These were the most popular Voice of San Diego stories for the week of June 16-23.

1. How San Diego’s Biggest Developers Swarmed Against SoccerCity

If SoccerCity goes down, many will claim the kill shot. But it was the biggest developers in town who actually put hundreds of thousands of dollars into a professional campaign to stop it and they worked together to find the best arguments.Some of them have competing visions for the land. Some of them don’t believe it’s a good project. Some think it will hurt their projects and other plans for Mission Valley. (Andrew Keatts)

2. A Faded Crosswalk, a Teen’s Death and the Housing Crisis Behind it All

When a 15-year-old was killed by a semi-truck in Otay Mesa in 2014, news reports focused on the fact that the teen was on her phone. No one asked why she was walking in an industrial area where few pedestrians ever go. The answer: She was walking home from school.Home was a junkyard. (Maya Srikrishnan)

3.  Fact Check: Did San Diego Miss Out on 1,000 Conventions?

An expansion to the center would surely allow more events to be held, and data exists showing some event planners find the current space too small to meet their needs. But just how many events have been lost to space and date constraints? (Ashly McGlone)

4. San Diego Unified: Let’s Delete Emails First, Let Board Ask Questions Later

The San Diego Unified District is changing its policy so it permanently deletes emails after six months, and the board won’t get to discuss the policy change until it has already gone into effect. (Ashly McGlone)

5. It’s Not Too Late for the City Council to Reverse Course on the Hotel Tax Plan

The measure to raise hotel taxes in order to fund a Convention Center expansion has hit some hurdles, all of which can still be overcome. (Bob Nelson)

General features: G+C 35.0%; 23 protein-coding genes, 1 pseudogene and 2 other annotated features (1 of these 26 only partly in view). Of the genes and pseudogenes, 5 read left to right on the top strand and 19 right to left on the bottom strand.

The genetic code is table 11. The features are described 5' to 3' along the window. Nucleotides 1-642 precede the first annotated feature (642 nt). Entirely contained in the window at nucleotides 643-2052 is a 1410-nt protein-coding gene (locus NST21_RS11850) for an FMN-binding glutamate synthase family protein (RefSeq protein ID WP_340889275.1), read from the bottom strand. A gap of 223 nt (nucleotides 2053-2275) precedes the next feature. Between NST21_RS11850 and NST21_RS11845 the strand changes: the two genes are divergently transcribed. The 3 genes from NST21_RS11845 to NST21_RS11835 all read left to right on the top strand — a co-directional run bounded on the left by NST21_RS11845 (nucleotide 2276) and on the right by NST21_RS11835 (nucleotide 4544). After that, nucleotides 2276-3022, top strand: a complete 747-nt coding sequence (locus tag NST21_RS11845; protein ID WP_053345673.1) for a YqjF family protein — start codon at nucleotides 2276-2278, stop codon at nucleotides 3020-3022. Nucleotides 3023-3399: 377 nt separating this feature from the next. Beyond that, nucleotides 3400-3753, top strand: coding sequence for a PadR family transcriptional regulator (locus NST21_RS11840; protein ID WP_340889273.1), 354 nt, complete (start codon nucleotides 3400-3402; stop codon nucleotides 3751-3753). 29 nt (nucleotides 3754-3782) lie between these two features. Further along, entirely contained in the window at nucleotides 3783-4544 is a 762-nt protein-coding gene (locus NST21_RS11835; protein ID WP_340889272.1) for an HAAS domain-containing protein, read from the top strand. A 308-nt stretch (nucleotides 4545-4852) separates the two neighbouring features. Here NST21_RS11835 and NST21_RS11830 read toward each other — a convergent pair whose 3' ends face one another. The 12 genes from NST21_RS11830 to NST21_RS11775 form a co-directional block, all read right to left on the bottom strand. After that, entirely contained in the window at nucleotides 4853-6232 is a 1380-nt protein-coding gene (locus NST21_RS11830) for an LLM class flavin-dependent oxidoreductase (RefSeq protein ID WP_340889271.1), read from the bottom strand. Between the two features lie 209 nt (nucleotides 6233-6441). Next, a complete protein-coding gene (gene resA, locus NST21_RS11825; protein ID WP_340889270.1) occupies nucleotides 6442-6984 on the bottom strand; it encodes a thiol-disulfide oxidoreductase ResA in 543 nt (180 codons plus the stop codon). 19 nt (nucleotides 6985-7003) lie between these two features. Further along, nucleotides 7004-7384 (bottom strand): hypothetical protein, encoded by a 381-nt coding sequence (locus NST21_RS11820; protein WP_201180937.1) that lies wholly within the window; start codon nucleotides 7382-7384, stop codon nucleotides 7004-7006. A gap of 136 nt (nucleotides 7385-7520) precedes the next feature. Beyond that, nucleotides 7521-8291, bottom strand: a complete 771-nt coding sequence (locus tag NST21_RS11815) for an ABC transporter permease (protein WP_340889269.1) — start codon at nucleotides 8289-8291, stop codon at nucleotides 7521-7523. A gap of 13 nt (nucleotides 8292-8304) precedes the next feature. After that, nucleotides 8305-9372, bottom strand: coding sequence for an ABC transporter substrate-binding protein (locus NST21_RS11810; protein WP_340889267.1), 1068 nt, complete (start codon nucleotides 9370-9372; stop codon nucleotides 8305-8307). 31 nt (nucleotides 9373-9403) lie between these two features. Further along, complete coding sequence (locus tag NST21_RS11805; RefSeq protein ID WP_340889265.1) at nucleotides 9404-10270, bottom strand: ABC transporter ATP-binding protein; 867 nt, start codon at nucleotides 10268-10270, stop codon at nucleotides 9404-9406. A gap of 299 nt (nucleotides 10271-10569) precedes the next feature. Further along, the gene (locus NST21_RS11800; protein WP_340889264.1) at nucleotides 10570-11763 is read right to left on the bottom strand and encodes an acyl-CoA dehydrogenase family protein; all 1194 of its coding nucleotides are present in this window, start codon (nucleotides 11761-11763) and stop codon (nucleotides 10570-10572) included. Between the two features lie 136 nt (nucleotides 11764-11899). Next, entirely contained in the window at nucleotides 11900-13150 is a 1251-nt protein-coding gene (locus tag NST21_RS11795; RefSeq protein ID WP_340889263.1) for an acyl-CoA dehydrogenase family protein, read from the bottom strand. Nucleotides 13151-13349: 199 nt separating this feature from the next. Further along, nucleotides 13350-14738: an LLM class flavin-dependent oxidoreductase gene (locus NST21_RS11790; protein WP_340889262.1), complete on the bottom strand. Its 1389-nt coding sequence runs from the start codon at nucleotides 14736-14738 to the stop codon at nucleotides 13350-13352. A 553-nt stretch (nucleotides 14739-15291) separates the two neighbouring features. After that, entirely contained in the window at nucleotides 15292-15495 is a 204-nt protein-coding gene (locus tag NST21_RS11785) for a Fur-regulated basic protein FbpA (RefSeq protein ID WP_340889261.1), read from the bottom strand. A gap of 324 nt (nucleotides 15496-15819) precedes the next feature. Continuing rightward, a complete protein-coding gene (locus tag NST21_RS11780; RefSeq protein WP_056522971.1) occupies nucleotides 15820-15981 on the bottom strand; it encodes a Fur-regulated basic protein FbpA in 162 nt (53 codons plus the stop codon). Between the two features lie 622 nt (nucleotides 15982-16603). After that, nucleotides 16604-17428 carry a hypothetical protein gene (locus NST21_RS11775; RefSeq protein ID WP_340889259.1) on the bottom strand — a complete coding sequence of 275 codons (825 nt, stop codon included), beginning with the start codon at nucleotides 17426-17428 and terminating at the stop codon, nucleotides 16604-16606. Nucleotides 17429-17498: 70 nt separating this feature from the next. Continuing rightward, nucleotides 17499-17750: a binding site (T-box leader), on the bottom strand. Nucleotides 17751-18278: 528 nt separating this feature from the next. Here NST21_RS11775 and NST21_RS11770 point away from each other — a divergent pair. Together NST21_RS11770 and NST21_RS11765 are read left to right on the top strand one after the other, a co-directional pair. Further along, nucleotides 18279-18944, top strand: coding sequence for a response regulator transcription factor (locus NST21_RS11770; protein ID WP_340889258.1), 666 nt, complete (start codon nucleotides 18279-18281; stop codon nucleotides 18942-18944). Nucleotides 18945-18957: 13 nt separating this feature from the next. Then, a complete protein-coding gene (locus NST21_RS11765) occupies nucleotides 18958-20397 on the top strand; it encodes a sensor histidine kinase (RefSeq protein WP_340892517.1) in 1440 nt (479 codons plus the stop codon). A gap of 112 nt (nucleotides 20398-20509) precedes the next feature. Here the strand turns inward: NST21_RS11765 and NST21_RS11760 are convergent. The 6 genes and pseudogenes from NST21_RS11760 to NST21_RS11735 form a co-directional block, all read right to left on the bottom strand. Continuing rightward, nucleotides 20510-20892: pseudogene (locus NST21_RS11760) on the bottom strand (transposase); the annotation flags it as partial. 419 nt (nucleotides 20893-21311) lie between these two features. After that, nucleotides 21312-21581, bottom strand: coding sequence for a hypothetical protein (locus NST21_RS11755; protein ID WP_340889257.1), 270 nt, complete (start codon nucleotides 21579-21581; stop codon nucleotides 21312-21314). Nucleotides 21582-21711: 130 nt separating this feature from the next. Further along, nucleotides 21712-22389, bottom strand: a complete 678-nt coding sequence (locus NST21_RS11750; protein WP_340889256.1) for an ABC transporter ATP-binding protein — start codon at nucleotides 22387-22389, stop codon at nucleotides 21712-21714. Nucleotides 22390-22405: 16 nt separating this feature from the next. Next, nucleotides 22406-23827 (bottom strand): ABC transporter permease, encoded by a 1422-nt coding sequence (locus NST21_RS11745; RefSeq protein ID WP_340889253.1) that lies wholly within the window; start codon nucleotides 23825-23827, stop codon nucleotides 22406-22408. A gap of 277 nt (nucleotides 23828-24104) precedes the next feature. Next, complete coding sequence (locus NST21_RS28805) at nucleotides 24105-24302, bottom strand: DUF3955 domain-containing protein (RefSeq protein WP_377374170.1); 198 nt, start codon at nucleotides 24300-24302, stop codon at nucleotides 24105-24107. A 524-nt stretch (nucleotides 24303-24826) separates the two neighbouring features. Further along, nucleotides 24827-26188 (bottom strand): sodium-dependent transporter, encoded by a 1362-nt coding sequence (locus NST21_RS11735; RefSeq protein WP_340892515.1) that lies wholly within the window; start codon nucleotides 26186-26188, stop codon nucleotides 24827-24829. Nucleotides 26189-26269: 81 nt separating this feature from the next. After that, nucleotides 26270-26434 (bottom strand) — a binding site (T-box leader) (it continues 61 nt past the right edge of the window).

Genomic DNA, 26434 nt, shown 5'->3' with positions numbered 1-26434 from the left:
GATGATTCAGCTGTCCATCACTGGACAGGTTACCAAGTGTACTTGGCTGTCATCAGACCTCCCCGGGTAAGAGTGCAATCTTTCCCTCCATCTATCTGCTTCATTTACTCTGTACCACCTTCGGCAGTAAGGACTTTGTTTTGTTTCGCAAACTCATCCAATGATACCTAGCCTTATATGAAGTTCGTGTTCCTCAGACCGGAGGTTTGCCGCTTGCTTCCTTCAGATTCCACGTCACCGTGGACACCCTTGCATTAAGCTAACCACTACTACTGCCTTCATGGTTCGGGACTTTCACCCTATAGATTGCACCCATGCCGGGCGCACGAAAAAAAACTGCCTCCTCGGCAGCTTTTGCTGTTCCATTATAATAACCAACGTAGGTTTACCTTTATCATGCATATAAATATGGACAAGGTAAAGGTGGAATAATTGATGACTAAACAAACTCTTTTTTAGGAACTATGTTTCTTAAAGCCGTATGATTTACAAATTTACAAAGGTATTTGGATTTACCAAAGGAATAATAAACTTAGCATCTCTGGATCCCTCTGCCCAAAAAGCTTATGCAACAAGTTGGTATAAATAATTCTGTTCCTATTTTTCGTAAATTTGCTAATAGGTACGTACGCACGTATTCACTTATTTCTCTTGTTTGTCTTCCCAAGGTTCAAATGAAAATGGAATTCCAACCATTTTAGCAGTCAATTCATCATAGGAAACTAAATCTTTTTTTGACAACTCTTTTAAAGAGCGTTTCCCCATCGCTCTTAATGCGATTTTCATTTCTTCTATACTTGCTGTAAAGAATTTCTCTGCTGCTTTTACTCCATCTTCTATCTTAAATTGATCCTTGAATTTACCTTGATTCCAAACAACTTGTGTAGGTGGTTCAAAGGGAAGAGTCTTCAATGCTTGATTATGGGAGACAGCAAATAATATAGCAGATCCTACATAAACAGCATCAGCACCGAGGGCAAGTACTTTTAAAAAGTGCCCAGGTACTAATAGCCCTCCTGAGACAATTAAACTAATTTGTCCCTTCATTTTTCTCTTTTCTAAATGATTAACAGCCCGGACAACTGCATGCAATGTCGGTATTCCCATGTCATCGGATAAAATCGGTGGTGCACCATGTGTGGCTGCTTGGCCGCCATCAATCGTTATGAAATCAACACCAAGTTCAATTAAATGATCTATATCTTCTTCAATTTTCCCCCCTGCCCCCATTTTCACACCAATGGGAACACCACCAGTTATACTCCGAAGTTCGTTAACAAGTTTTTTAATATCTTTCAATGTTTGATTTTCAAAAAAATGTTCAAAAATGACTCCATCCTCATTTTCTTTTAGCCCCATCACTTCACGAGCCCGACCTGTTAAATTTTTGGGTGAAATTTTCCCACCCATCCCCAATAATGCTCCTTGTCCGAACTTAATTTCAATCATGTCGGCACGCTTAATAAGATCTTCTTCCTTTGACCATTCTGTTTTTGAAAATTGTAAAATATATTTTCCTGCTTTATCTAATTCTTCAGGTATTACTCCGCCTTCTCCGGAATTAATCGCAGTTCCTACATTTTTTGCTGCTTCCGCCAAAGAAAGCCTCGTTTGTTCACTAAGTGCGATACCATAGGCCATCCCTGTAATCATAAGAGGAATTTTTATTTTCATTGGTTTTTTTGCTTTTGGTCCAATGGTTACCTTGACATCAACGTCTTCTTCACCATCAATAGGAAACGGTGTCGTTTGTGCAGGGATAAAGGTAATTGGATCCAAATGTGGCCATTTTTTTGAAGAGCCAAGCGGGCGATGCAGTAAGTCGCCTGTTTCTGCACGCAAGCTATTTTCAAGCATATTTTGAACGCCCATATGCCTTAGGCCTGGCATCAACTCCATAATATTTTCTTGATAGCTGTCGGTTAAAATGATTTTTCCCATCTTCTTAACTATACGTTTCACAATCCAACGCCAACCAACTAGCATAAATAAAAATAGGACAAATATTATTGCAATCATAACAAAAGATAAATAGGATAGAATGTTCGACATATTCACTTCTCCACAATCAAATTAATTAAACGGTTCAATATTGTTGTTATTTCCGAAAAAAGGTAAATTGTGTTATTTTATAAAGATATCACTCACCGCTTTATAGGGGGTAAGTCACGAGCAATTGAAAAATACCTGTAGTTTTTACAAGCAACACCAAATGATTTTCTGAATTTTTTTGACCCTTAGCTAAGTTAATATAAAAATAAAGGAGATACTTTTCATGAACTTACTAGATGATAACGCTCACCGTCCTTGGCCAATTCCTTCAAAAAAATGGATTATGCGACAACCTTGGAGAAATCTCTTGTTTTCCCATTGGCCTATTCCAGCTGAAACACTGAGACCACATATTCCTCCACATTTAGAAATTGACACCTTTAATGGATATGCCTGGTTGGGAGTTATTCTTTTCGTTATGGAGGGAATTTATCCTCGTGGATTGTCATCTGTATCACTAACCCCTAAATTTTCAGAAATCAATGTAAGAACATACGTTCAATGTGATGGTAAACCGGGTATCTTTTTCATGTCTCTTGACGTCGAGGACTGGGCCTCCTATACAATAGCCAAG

6. For Homeless Families in the South Bay, Schools Provide Far More Than Education

Schools in the South Bay have become a hub for homeless students and their families to find everything from a place to shower to help with school enrollment to assistance applying for public benefits. (Maya Srikrishnan)

7. New Regional Leader Tasked With Unifying San Diego’s Homeless-Fighting Efforts

Gordon Walker, a crucial player in Utah’s efforts to reduce chronic homelessness, is now leading the countywide group coordinating San Diego’s fight against growing homelessness. (Lisa Halverstadt)

8. For Struggling Families in San Ysidro, Immigration Status and Housing Work Against Each Other

San Ysidro’s demographics and its location on the border contribute to a unique set of housing woes. “I can’t get my green card without an address, I can’t work without a green card and I can’t afford an apartment without work,” said one resident whose struggle is familiar to many community members. (Maya Srikrishnan)

9. From a Junkyard to a Tiny Trailer: One South Bay Family’s Housing Struggle (VIDEO)

Last school year, one-third of students in the San Ysidro School District were identified as homeless. In this short web documentary, Catalina Rios discusses her family’s struggle to find and afford stable housing. After living in a junkyard, Rios and her children now crowd into a tiny trailer. (Gabriel Ellison-Scowcroft)

10. Mayor Gets New Chief of Staff as Administration Manages Rockiest Period Yet

Out is Stephen Puetz. In is Aimee Faucett, the vice president and chief operating officer of the San Diego Regional Chamber of Commerce. Both are longtime Faulconer aides. Puetz will work on high-profile national campaigns from San Diego. (Scott Lewis)

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